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Stephanie Kelton: What Happens When the Government Tightens its Belt?

Yves here. This post is certain to annoy some readers. Note that Kelton does not address under what circumstances it is desirable to have the government run a surplus versus a deficit, merely what the implications are. Bill MItchell is rather forceful on this matter:

The US press was awash with claims over the weekend that the US was “living beyond” its “means” and that “will not be viable for a whole lot longer”. One senior US central banker claimed that the way to resolve the sluggish growth was to increase interest rates to ensure people would save. Funny, the same person also wants fiscal policy to contract. Another fiscal contraction expansion zealot. Pity it only kills growth. Another commentator – chose, lazily – to be the mouthpiece for the conservative lobby and wrote a book review that focused on the scary and exploding public debt levels. Apparently, this public debt tells us that the US is living beyond its means. Well, when I look at the data I see around 16 per cent of available labour idle in the US and capacity utilisation rates that are still very low. That tells me that there is a lot of “means” available to be called into production to generate incomes and prosperity. A national government doesn’t really have any “means”. It needs to spend to get hold off the means (production resources). Given the idle labour and low capacity utilisation rates the government in the US is clearly not spending enough. The US is currently living well below its means. But the US government can always buy any “means” that are available for sale in US dollars and if there is insufficient demand for these resources emanating from the non-government sector then the US government can bring those idle “means” into productive use any time it chooses.

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Will Greeks Defy Rape and Pillage By Barbarians Bankers? An E-Mail from Athens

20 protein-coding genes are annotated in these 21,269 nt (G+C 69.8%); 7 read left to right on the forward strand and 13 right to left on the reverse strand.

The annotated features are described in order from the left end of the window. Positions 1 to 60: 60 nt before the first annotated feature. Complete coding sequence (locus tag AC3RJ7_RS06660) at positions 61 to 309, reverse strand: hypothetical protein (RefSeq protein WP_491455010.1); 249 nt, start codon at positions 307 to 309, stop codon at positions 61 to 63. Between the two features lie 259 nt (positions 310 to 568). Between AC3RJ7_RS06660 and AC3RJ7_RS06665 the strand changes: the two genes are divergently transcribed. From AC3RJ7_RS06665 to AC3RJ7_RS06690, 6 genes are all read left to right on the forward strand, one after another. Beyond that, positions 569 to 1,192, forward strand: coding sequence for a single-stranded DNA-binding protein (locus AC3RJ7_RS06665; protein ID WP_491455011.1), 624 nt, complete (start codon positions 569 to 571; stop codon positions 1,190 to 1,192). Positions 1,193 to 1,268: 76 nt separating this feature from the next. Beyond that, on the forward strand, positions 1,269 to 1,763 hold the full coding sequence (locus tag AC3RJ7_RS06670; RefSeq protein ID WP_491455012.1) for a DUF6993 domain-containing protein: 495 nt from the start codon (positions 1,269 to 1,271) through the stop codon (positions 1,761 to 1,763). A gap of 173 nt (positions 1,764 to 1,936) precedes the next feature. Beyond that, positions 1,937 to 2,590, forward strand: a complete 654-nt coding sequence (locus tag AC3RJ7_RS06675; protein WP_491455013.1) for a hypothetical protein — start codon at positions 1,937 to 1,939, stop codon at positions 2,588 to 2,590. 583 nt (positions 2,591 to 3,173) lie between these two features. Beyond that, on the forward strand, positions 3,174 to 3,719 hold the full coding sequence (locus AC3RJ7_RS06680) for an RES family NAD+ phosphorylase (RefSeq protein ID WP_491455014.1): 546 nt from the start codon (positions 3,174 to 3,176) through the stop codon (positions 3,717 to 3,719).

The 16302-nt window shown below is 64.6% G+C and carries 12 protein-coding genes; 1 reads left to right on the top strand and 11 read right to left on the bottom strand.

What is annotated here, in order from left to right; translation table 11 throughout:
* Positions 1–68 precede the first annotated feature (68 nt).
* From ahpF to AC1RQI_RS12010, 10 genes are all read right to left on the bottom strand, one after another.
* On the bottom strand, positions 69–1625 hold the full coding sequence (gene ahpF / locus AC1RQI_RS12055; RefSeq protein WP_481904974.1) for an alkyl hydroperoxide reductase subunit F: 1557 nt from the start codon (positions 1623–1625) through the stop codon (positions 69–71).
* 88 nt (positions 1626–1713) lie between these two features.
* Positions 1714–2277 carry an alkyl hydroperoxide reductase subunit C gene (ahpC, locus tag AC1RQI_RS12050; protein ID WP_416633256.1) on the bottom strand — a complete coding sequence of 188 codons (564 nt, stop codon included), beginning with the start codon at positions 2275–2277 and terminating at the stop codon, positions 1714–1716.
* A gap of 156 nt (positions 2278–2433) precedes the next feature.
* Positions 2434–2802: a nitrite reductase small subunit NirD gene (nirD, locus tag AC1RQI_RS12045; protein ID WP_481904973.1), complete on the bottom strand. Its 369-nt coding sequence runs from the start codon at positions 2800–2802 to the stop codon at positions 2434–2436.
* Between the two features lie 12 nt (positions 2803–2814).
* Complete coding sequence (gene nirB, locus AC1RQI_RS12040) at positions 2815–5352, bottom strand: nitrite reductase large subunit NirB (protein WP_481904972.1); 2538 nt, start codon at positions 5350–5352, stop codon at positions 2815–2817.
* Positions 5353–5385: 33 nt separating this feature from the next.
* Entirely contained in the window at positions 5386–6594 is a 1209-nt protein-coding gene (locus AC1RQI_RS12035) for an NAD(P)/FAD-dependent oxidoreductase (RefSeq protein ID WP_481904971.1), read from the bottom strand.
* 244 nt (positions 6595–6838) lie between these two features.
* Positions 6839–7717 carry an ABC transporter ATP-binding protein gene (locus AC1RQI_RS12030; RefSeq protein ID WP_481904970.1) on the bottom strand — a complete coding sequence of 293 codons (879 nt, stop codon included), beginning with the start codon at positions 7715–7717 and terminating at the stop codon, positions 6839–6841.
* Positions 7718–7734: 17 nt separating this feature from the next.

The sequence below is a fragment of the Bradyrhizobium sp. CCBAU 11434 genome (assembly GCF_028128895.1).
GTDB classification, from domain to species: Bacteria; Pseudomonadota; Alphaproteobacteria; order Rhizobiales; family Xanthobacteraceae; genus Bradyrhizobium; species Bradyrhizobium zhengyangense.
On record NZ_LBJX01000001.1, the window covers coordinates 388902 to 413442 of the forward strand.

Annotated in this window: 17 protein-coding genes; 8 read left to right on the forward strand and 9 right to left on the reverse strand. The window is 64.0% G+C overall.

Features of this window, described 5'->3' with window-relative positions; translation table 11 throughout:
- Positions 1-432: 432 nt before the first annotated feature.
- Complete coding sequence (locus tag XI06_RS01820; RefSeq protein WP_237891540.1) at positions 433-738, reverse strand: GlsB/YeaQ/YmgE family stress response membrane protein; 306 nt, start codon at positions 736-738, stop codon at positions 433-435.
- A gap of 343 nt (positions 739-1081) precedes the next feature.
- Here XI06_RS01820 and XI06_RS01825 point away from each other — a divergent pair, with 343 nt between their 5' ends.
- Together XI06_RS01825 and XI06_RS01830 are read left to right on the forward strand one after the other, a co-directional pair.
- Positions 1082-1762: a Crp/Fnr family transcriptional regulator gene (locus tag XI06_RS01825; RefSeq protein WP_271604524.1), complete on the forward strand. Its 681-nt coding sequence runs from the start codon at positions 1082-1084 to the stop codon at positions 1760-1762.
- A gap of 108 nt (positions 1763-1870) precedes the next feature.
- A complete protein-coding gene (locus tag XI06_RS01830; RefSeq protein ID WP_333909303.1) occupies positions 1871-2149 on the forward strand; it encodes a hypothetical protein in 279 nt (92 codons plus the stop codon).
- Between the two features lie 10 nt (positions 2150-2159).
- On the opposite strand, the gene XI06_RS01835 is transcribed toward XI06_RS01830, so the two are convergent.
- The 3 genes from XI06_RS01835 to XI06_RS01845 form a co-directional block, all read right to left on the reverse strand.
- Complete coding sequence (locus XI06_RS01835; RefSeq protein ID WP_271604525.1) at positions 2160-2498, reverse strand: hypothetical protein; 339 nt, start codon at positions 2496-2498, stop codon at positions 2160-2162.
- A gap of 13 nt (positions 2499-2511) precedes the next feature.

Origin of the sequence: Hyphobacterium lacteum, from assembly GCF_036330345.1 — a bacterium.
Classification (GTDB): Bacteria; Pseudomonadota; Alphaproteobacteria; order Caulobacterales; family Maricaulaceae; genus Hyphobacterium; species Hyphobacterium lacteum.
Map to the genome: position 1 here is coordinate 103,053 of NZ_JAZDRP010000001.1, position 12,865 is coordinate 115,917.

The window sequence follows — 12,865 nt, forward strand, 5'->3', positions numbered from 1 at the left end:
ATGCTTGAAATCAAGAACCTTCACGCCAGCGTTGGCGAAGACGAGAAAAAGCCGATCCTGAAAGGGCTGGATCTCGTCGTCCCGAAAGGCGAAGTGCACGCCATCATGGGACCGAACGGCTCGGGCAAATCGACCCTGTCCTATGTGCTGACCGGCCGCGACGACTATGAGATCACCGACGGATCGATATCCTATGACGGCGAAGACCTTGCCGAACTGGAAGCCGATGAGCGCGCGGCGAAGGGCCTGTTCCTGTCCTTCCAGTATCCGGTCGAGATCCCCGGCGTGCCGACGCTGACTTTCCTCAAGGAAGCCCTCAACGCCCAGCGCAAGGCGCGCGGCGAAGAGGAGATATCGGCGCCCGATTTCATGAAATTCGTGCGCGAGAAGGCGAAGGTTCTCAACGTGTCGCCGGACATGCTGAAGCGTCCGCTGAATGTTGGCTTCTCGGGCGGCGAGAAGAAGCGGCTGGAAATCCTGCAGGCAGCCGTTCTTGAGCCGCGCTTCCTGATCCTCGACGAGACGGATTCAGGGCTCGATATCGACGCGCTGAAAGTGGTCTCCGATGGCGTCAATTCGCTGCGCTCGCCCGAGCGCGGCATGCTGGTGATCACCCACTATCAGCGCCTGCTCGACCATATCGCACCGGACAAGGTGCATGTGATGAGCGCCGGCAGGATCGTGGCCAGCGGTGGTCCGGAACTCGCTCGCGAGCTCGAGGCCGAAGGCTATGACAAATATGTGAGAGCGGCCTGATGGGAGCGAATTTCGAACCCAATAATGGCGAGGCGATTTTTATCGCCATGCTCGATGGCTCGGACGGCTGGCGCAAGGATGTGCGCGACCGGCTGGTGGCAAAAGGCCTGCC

Wow, this is what debt slavery looks like on a national level.

The Financial Times reports that a new austerity package is about to be foisted on Greece. It amounts to asset stripping and a serious curtailment of national sovereignity:

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Morgenson Runs Peterson Institute Propaganda Against “Entitlements” Meaning Medicare and Social Security

I’m generally a Gretchen Morgenson fan, since she’s one of the few writers with a decent bully pulpit who regularly ferrets out misconduct in the corporate and finance arenas. But when she wanders off her regular terrain, the results are mixed, and her current piece is a prime example. She also sometimes pens articles based on a single source, which creates the risk of serving as a mouthpiece for a particular point of view. And the one she chose to represent tonight is one that is in no need of amplification, that of the Peterson Foundation’s well-funded campaign to gut Social Security and Medicare.

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A Better Way to Make Bankers Pay for Crises?

McKinsey once got a study from a major shipping company whose bottom line was suffering because the managers in its ports were keeping too many containers on hand. No one wanted to be short of containers and delay a shipment, so they all made sure to have enough and then some. Containers are a big cost item and management was keen to figure out how to get by with fewer.

Now the team could easily have had great fun building a big model of shipping flows and likely variability and done lots of analysis to figure out what the minimum needed level of containers was and how to have the right decision rules. Instead, the team changed the pay for port managers, so that on the one hand, they’d still be penalized if shipments were delayed, but they would be rewarded for minimizing the number of containers they had. Almost immediately, port managers were sending containers away and complaining if an influx of shipments left them holding a lot. The shipper was quickly able to reduce its stock of containers.

Since the crisis, there has been lots of debate on what to do about incentives in the financial services industry with little in the way of action.

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We Speak on BNN About the US Housing Market

This was the weirdest little booth at NASDAQ. The seat was at an off angle to the camera, and I couldn’t sit up straight without bumping my head against the glass behind me, which is curved. So I look a bit whopperjawed and uncomfortable at the top but I think it came out fine in the end.